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Anna Scotti

So, there you are, cross-legged, patient fingers

working tangles from the silky plume of the dog's tail, 

mouth set in a stern love line exactly

like my grandmother’s. You’ve already learned that love 

is mostly duty: gathering worms after every rainfall, laying 

countless broken birds to rest in tissued boxes, 

grim as any village preacher. You've scabbed

knees, bitten nails—yet the new teacher’s

eyes can't quite meet mine. Don’t let all that beauty 

confuse you: there will be a boy who does not

love you, then a man. And someday, a child, 

willful as a windborne spirit, slamming doors 

and windows, raging like a storm at sea—raging, 

but so far from you!—then curled in a sullen circle 

of music, friends, secrets that exclude you.  

And I'll be a photograph on the dresser, 

a folded note beneath a stack of silken scarves—

maybe this note. So, listen, now, your mother is speaking:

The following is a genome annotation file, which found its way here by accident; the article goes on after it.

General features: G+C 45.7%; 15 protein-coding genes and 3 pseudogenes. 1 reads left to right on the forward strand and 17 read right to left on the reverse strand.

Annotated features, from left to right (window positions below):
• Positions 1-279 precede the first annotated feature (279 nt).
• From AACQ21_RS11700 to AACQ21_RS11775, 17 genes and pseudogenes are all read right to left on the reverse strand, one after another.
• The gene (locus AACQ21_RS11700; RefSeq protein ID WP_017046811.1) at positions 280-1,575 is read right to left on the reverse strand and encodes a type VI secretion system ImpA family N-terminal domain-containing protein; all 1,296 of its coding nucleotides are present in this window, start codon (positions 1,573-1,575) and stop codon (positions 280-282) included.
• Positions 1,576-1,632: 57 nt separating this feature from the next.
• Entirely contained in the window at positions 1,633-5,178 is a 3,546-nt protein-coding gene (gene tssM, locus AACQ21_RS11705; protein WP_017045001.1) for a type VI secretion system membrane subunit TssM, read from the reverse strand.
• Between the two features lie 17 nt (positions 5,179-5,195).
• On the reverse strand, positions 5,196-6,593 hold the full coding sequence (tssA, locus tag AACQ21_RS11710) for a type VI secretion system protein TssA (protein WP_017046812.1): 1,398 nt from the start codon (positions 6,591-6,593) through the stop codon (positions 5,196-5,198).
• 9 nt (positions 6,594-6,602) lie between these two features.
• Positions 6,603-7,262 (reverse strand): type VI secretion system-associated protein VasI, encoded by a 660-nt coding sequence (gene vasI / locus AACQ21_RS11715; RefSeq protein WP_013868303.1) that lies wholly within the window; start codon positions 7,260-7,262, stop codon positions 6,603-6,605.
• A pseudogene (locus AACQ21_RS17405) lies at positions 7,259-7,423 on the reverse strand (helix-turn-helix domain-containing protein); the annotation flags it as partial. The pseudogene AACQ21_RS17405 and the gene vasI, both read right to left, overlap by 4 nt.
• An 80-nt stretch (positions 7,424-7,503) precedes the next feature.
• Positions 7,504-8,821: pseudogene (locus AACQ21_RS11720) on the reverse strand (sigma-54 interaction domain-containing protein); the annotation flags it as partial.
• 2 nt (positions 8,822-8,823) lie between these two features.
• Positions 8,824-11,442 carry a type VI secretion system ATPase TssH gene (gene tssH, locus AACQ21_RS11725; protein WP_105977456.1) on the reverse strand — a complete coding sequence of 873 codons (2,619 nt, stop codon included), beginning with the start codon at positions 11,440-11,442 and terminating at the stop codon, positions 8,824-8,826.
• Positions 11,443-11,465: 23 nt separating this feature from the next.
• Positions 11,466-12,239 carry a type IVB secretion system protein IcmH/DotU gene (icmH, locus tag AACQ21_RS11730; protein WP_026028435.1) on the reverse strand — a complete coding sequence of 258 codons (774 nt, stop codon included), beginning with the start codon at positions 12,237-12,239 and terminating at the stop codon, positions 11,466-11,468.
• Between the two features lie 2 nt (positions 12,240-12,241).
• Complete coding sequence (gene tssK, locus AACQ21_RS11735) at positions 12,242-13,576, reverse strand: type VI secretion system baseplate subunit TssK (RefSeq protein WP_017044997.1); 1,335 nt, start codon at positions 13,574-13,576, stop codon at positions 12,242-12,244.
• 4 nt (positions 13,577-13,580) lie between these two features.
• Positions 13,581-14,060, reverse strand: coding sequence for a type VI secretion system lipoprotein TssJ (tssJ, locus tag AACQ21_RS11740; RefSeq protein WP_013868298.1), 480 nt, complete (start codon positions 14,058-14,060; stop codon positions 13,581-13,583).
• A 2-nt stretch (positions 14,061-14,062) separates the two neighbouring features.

Don’t flinch in the face of all that angry beauty; breathe.

Know what it is to have love enough to squander.


previously published in Scotti's Bewildered By All This Broken Sky (Comstock Review)

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Anna Scotti is a poet, writer, and public speaker whose work can be found in The New Yorker, Ellery Queen Mystery Magazine, and a variety of literary journals. Her recent awards include The Paterson Prize for Books for Young People (2020) and The Lightscatter Prize for Poetry (2020).  Read more at

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